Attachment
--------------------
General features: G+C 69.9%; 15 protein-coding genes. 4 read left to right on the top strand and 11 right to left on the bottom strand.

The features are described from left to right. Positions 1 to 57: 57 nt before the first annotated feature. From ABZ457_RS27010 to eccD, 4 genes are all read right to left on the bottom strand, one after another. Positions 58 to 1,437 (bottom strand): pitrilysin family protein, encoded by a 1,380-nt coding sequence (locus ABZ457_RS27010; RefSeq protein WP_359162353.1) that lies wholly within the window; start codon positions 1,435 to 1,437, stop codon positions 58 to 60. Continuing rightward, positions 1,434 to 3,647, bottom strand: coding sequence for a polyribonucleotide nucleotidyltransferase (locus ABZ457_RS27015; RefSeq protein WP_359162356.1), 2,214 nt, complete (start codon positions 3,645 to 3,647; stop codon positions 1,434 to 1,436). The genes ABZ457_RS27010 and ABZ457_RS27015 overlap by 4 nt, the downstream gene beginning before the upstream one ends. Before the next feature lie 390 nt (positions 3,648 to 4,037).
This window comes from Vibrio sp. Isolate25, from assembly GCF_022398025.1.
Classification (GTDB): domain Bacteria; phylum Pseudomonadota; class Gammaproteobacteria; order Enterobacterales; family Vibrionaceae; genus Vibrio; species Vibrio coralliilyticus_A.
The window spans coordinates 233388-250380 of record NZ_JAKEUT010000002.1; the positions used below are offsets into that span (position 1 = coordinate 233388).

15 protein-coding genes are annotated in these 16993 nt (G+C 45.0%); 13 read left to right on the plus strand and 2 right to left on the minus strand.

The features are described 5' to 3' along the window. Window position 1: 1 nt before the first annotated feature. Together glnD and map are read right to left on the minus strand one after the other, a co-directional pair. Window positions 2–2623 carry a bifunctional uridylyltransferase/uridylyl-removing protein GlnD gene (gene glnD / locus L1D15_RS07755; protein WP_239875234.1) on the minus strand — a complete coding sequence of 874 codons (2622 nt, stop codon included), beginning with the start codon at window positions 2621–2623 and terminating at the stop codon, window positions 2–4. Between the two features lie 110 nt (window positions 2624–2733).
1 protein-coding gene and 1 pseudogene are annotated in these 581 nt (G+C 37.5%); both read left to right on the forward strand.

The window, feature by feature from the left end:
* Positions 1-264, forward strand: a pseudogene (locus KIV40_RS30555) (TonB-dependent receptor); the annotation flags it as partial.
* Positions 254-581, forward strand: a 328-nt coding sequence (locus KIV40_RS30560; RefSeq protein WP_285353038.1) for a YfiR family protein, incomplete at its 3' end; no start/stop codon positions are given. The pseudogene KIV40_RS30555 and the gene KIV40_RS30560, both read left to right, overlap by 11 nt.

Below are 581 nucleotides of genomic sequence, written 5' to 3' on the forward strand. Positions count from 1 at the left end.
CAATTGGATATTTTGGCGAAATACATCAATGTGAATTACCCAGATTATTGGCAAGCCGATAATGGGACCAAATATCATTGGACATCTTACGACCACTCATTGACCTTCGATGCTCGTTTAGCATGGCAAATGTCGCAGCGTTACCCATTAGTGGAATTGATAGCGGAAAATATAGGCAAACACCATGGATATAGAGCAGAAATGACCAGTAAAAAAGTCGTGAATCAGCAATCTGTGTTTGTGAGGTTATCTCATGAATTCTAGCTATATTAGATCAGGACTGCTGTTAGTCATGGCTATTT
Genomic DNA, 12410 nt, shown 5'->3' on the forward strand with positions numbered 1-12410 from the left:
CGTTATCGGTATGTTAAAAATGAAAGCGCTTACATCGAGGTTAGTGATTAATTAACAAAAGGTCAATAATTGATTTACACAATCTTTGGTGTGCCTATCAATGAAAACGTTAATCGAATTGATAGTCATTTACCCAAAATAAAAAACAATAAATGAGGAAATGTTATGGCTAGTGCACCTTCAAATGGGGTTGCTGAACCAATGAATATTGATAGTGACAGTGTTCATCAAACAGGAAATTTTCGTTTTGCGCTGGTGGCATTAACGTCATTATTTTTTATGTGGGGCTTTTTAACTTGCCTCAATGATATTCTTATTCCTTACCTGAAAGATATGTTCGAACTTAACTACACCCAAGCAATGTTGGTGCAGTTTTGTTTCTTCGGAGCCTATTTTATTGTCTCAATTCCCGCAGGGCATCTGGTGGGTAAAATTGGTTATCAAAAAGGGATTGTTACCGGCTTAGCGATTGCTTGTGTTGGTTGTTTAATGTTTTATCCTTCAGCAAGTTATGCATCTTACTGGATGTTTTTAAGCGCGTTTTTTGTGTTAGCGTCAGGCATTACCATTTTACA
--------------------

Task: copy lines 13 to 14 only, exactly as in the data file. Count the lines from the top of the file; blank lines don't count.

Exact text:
CAATTGGATATTTTGGCGAAATACATCAATGTGAATTACCCAGATTATTGGCAAGCCGATAATGGGACCAAATATCATTGGACATCTTACGACCACTCATTGACCTTCGATGCTCGTTTAGCATGGCAAATGTCGCAGCGTTACCCATTAGTGGAATTGATAGCGGAAAATATAGGCAAACACCATGGATATAGAGCAGAAATGACCAGTAAAAAAGTCGTGAATCAGCAATCTGTGTTTGTGAGGTTATCTCATGAATTCTAGCTATATTAGATCAGGACTGCTGTTAGTCATGGCTATTT
Genomic DNA, 12410 nt, shown 5'->3' on the forward strand with positions numbered 1-12410 from the left: